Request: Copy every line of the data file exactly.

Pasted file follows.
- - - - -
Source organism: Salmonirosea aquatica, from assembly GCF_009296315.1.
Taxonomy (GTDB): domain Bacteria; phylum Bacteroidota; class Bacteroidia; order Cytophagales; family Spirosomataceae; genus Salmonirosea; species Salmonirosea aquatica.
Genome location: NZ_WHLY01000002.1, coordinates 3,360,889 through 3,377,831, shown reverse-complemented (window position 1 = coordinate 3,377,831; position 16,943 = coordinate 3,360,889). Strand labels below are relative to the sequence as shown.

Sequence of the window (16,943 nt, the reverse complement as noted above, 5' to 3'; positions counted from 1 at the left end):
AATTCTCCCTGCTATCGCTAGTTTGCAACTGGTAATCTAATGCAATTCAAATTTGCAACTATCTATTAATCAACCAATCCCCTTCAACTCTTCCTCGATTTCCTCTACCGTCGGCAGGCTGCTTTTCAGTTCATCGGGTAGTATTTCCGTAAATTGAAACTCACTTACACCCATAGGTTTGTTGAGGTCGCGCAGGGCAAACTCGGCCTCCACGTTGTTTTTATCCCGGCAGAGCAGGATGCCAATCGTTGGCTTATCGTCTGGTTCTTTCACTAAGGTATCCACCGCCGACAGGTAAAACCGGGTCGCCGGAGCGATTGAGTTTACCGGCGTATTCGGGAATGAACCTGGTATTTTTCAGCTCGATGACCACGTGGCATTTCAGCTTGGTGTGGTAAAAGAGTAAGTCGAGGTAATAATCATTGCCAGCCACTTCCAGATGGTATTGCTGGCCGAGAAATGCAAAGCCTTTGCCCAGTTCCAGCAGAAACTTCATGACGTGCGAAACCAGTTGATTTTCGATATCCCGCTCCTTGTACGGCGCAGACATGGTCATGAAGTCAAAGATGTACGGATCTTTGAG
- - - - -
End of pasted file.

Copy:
Source organism: Salmonirosea aquatica, from assembly GCF_009296315.1.
Taxonomy (GTDB): domain Bacteria; phylum Bacteroidota; class Bacteroidia; order Cytophagales; family Spirosomataceae; genus Salmonirosea; species Salmonirosea aquatica.
Genome location: NZ_WHLY01000002.1, coordinates 3,360,889 through 3,377,831, shown reverse-complemented (window position 1 = coordinate 3,377,831; position 16,943 = coordinate 3,360,889). Strand labels below are relative to the sequence as shown.

Sequence of the window (16,943 nt, the reverse complement as noted above, 5' to 3'; positions counted from 1 at the left end):
AATTCTCCCTGCTATCGCTAGTTTGCAACTGGTAATCTAATGCAATTCAAATTTGCAACTATCTATTAATCAACCAATCCCCTTCAACTCTTCCTCGATTTCCTCTACCGTCGGCAGGCTGCTTTTCAGTTCATCGGGTAGTATTTCCGTAAATTGAAACTCACTTACACCCATAGGTTTGTTGAGGTCGCGCAGGGCAAACTCGGCCTCCACGTTGTTTTTATCCCGGCAGAGCAGGATGCCAATCGTTGGCTTATCGTCTGGTTCTTTCACTAAGGTATCCACCGCCGACAGGTAAAACCGGGTCGCCGGAGCGATTGAGTTTACCGGCGTATTCGGGAATGAACCTGGTATTTTTCAGCTCGATGACCACGTGGCATTTCAGCTTGGTGTGGTAAAAGAGTAAGTCGAGGTAATAATCATTGCCAGCCACTTCCAGATGGTATTGCTGGCCGAGAAATGCAAAGCCTTTGCCCAGTTCCAGCAGAAACTTCATGACGTGCGAAACCAGTTGATTTTCGATATCCCGCTCCTTGTACGGCGCAGACATGGTCATGAAGTCAAAGATGTACGGATCTTTGAG